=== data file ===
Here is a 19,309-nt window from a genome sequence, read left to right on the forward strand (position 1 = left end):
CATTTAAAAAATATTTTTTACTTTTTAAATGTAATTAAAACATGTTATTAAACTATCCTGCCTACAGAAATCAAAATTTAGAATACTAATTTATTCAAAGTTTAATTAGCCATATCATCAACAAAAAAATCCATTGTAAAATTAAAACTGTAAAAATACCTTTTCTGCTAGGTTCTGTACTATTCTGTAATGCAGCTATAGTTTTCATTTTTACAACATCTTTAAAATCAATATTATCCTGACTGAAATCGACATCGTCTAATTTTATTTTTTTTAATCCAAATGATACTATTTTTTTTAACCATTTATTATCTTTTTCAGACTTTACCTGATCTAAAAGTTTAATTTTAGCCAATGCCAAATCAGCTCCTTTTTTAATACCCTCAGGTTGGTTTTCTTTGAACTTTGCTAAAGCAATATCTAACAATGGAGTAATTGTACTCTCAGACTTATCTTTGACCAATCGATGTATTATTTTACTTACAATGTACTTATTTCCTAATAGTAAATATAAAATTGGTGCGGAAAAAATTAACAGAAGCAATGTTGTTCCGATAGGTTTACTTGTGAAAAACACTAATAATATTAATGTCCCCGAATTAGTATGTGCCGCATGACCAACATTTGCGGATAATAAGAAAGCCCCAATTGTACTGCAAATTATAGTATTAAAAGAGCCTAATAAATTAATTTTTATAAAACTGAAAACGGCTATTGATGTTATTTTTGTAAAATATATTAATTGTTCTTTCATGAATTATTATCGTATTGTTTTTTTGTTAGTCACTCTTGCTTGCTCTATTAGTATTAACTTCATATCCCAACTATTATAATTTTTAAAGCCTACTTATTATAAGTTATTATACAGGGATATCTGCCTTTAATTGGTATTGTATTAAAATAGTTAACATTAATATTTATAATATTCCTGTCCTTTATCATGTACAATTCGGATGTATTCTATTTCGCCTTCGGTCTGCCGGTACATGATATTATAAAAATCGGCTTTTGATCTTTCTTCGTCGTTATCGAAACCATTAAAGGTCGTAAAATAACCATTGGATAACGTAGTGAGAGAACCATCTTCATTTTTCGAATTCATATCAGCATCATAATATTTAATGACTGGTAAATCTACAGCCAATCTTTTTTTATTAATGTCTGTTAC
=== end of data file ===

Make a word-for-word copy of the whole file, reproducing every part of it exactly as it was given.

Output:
Here is a 19,309-nt window from a genome sequence, read left to right on the forward strand (position 1 = left end):
CATTTAAAAAATATTTTTTACTTTTTAAATGTAATTAAAACATGTTATTAAACTATCCTGCCTACAGAAATCAAAATTTAGAATACTAATTTATTCAAAGTTTAATTAGCCATATCATCAACAAAAAAATCCATTGTAAAATTAAAACTGTAAAAATACCTTTTCTGCTAGGTTCTGTACTATTCTGTAATGCAGCTATAGTTTTCATTTTTACAACATCTTTAAAATCAATATTATCCTGACTGAAATCGACATCGTCTAATTTTATTTTTTTTAATCCAAATGATACTATTTTTTTTAACCATTTATTATCTTTTTCAGACTTTACCTGATCTAAAAGTTTAATTTTAGCCAATGCCAAATCAGCTCCTTTTTTAATACCCTCAGGTTGGTTTTCTTTGAACTTTGCTAAAGCAATATCTAACAATGGAGTAATTGTACTCTCAGACTTATCTTTGACCAATCGATGTATTATTTTACTTACAATGTACTTATTTCCTAATAGTAAATATAAAATTGGTGCGGAAAAAATTAACAGAAGCAATGTTGTTCCGATAGGTTTACTTGTGAAAAACACTAATAATATTAATGTCCCCGAATTAGTATGTGCCGCATGACCAACATTTGCGGATAATAAGAAAGCCCCAATTGTACTGCAAATTATAGTATTAAAAGAGCCTAATAAATTAATTTTTATAAAACTGAAAACGGCTATTGATGTTATTTTTGTAAAATATATTAATTGTTCTTTCATGAATTATTATCGTATTGTTTTTTTGTTAGTCACTCTTGCTTGCTCTATTAGTATTAACTTCATATCCCAACTATTATAATTTTTAAAGCCTACTTATTATAAGTTATTATACAGGGATATCTGCCTTTAATTGGTATTGTATTAAAATAGTTAACATTAATATTTATAATATTCCTGTCCTTTATCATGTACAATTCGGATGTATTCTATTTCGCCTTCGGTCTGCCGGTACATGATATTATAAAAATCGGCTTTTGATCTTTCTTCGTCGTTATCGAAACCATTAAAGGTCGTAAAATAACCATTGGATAACGTAGTGAGAGAACCATCTTCATTTTTCGAATTCATATCAGCATCATAATATTTAATGACTGGTAAATCTACAGCCAATCTTTTTTTATTAATGTCTGTTAC